Dropboxes, links and attachments: the pitfalls of electronic service of documents

Jun 2014 |

Conveyor & General Engineering Pty Ltd v. Basetec Services Pty Ltd & Anor [2014] QSC 30

Conveyor & General Engineering Pty Ltd (CGE) challenged an adjudication decision that required it to pay $121,472.02 to Basetec Services Pty Ltd (Basetec). 

CGE asserted in the Queensland Supreme Court that:

  • The adjudication application was not duly served upon it, so that the adjudicator had no jurisdiction; and consequently that
  • The adjudicator denied procedural fairness to it, by refusing to permit it to make certain submissions about the merits of the claim. 


On 30 July 2013, Basetec delivered payment claims under the Building and Construction Industry Payments Act 2004 (Qld) (BCIPA) for each of two subcontracts with CGE.  It then pursued adjudication applications, although the court application related only to one. 

Service of the applications was undertaken by Basetec as follows:

  1. On Friday, 23 August 2013, Basetec sent an email to CGE’s lawyer that:
    a. Attached the two adjudication applications and a letter to the Institute of Arbitrators & Mediators Australia; and
    b. Included a copy of an email that Basetec had sent to the Institute that day, saying:
    Please find attached letter, Adjudication Application Forms as well as Dropbox links below for the two Adjudication Applications …
    below which there appeared two links to Dropbox files.  Those files contained Basetec’s submissions to the adjudicator and some documentation described as ‘evidence of contract’. 
  2. On Monday, 26 August 2013, Basetec sent a similar email to Mr How of CGE. 

On receipt of their respective emails (and this appears not to have been disputed):

  • CGE’s lawyer read the email and its attachments, but did not follow the links to the documents within those Dropbox files. 
  • Mr How also read only the email and attachments and did not follow the links to the documents in Dropbox.

The adjudicator advised the parties of his acceptance of his nomination on 28 August 2013 and found that the deadline for an adjudication response was 30 August 2013.

Neither Mr How nor CGE’s lawyer became aware of the contents of the Dropbox files until Monday, 2 September 2013. 

On 2 September 2013:

  • Basetec sent an email to the adjudicator and to CGE’s lawyer that contained submissions about service.
  • CGE’s lawyer sent a submission in response on the service question to the adjudicator and Basetec.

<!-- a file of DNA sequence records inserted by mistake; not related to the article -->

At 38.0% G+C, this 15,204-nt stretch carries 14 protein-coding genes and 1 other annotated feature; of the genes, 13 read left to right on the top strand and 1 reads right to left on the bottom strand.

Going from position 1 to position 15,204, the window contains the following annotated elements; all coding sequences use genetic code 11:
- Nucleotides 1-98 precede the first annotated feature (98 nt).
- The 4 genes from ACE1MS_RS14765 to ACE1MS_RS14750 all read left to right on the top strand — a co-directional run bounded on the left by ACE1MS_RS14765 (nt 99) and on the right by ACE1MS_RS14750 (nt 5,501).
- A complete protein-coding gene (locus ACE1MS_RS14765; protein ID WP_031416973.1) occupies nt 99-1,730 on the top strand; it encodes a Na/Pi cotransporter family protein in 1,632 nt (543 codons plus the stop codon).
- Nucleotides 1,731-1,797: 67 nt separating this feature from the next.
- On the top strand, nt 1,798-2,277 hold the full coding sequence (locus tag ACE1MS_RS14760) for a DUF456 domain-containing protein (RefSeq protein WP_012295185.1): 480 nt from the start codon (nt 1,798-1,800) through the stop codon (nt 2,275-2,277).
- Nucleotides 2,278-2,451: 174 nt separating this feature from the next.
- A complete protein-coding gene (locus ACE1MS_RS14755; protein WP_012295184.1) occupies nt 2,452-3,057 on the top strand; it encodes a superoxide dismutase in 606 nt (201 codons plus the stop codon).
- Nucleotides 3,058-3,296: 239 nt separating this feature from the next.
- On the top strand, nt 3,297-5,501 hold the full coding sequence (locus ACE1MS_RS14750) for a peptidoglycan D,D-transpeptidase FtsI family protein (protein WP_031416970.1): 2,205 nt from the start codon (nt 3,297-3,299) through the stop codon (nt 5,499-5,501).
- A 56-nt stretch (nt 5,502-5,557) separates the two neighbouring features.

• CGE’s lawyer then received a further submission (by email) from Basetec on that question. 

The adjudicator considered these submissions.

On 2 September 2013, CGE’s lawyer also emailed to the adjudicator and Basetec an adjudication response to the application, including submissions and a statutory declaration by Mr How. 

In his decision, the adjudicator concluded that the adjudication application including the material in the Dropbox files had been served by the email sent to CGE’s lawyer on 23 August and that he was precluded from considering submissions from CGE after 30 August, other than those concerning the service question. 

The outcome of the application to the court depended on the question of when the application had been properly served.

Statutory requirements for service

Section 21(5) of BCIPA requires a copy of an adjudication application and supporting submissions to be served on the respondent. 

It was not suggested in argument before Justice Philip McMurdo that the relevant contract between the parties made provision for the service of documents.  Accordingly, reference was made to s 39(i)(ii) of the Acts Interpretation Act 1954 (Qld), which permits service:

(ii) by leaving it at, or by sending it by post, telex, facsimile or similar facility to, the address of the place of residence or business of the person last known to the person serving the document; or …

CGE’s submissions seemingly accepted that, in general, a document to be served under BCIPA can be served by email. 

While his Honour doubted the finding in Penfolds Projects Pty Ltd v Securcorp Limited [2011] QDC 77 that email is a ‘similar facility’ to ‘… post, telex, facsimile …’ under s 39(ii), he considered that, even it were, service must nevertheless involve something analogous to ‘sending’ the entire adjudication application to a relevant office of CGE.